The Hutt Valley on New Zealand’s North Island is a great base point for those that enjoy the great outdoors. Surrounded by forest parks and reserves, with the Hutt River river running through the centre.
Close enough to the coast and a stones throw from the mountain ranges and hiking trails in the Wairarapa. All while still being located a handy 40 minutes from the centre of Wellington by train.
The Akatarawa Forest is located a short drive from Upper Hutt with numerous entry points, some more accessible than others…. We chose to enter from the car park at the end of Karapoti Road. This is also the entry point for the majority of motorbike riders so if tramping on the weekend or during the holidays take extra care.
The trail from the car park follows a river through the Karapoti Gorge with imposing mountains on both sides. The trail is easy walking, it looks to have been an old logging road from years past, so while muddy in places it is fairly level and not too steep.
Eventually you will reach McGhies bridge, giving you the option of walking West back toward Upper Hutt. Or continuing along a much flatter track that follows the Akatarawa River to the North.
We chose the northern route along the river but while the river is right next to the road. It is unfortunately all but inaccessible through a combination of thick foliage and sheer rock drop offs. Continuing North the landscape between the road and the river started to flatten out with an amazing variety of native flowers and orchids growing beside the path.
The variety of plant life in the park is pretty amazing with Eucalypts, Douglas Fir, Pine and native forestry all blended together. The forest has a long history of logging with name of the park “Akatarawa” coming from the Maori language meaning “trailing vines” so it seems even the Maori were impressed by the forest growth in the area.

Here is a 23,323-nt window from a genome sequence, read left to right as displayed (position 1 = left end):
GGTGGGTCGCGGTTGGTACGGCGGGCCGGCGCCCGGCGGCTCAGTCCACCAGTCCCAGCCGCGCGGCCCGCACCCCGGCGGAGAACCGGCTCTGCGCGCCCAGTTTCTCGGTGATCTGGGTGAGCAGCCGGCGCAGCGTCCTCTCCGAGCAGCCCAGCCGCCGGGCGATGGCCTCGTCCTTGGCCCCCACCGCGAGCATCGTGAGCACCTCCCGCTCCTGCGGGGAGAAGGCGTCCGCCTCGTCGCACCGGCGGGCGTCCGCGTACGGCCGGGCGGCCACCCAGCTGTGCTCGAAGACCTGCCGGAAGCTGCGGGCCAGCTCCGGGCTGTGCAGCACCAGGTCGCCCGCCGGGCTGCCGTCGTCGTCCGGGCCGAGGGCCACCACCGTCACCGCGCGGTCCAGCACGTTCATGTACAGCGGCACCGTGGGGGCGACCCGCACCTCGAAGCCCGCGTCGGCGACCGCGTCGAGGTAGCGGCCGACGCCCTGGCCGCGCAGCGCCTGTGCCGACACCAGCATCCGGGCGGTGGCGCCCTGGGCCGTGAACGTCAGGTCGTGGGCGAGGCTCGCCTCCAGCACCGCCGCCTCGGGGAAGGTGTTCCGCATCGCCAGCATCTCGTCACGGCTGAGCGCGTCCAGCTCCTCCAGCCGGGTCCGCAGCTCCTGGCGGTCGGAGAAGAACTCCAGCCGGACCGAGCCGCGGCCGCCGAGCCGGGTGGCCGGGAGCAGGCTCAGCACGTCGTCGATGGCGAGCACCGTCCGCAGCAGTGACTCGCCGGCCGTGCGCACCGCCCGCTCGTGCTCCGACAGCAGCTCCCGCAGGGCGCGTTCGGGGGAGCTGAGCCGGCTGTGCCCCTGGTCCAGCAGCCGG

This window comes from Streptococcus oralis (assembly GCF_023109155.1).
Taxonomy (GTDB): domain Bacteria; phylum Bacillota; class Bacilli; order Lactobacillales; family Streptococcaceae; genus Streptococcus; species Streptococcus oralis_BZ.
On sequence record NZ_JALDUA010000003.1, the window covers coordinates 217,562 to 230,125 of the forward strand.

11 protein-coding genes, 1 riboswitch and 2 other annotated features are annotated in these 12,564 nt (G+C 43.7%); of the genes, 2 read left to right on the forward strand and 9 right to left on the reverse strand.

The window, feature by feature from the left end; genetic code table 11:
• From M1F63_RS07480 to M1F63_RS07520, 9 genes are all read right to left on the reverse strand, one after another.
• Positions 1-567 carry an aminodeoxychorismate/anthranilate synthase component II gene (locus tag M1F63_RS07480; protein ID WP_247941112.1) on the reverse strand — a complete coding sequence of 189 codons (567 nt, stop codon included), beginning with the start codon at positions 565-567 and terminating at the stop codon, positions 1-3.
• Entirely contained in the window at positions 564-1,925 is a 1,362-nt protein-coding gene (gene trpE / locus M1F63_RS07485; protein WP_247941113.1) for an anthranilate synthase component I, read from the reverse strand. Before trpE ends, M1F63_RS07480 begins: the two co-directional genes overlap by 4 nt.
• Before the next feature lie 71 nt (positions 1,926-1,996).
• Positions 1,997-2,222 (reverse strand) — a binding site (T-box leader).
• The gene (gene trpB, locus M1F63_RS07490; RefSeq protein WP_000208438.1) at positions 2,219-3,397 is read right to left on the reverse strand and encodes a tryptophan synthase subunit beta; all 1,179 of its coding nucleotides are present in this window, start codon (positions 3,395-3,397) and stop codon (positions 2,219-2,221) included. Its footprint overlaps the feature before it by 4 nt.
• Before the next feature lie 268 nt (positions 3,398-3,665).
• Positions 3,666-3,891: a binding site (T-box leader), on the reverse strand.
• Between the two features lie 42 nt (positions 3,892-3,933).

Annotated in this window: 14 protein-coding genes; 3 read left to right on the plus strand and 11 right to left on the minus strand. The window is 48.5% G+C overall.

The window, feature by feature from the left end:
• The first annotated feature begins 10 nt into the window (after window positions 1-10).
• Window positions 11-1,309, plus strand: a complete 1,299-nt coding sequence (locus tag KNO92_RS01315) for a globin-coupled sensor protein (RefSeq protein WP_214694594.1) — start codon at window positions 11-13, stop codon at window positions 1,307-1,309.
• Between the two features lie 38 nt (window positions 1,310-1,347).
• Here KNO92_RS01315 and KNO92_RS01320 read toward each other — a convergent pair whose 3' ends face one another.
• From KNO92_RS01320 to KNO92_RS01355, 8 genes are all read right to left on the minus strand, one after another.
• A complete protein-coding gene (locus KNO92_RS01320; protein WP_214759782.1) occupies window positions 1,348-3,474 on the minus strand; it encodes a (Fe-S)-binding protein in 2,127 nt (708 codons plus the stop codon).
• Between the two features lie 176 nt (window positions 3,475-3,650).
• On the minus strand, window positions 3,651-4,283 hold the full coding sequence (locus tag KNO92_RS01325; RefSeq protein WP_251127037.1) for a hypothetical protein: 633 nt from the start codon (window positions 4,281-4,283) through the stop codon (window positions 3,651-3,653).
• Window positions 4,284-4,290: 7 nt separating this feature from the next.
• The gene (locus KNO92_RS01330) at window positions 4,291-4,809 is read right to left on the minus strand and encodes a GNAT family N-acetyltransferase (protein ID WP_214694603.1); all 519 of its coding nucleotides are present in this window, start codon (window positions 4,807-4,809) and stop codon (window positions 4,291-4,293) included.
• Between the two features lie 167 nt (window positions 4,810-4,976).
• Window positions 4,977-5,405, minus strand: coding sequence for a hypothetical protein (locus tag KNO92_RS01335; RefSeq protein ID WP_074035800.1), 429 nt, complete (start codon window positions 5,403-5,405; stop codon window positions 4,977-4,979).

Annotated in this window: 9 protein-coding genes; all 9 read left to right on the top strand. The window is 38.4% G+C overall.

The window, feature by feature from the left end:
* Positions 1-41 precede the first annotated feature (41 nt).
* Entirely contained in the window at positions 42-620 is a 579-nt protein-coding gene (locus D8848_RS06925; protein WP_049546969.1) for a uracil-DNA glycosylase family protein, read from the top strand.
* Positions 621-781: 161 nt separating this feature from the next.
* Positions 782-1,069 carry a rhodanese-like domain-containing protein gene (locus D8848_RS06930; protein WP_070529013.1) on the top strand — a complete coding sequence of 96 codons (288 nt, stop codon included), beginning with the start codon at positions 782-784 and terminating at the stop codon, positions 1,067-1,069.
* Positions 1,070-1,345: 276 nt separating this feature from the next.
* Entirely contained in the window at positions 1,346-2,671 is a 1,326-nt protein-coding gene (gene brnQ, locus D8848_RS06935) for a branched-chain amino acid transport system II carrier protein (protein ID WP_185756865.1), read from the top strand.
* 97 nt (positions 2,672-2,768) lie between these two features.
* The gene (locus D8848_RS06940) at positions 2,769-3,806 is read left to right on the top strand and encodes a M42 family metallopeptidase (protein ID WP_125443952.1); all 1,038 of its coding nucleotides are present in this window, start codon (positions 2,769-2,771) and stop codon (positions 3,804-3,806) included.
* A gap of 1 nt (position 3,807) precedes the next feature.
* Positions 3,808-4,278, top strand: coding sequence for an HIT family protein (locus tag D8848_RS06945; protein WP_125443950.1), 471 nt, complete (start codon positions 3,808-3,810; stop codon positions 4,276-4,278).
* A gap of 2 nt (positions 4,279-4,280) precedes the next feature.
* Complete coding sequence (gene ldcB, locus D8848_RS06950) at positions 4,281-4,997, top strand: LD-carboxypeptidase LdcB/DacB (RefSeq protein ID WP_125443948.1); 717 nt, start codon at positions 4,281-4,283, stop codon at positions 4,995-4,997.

Following the river for another few kilometres the road forks with the road toward the west crossing the river itself. Just upstream of the crossing is some deeper holes making for a perfect mid hike swim.
Be forewarned while the water is crystal clear and very inviting it is frigid! After two or three minutes in the water and some frantic laps to try and stay warm. The cold still drove me back to dry land to warm up again.
It would have been great to have continued deeper into the forest from here. But we had come under prepared for a longer hike so we headed back the way we came to the exit of the park.
All up just 12.5 km return and and easy walk. But an interesting landscape for nature lovers that is easy to reach.
Greater Wellington Council – Akatarawa Forest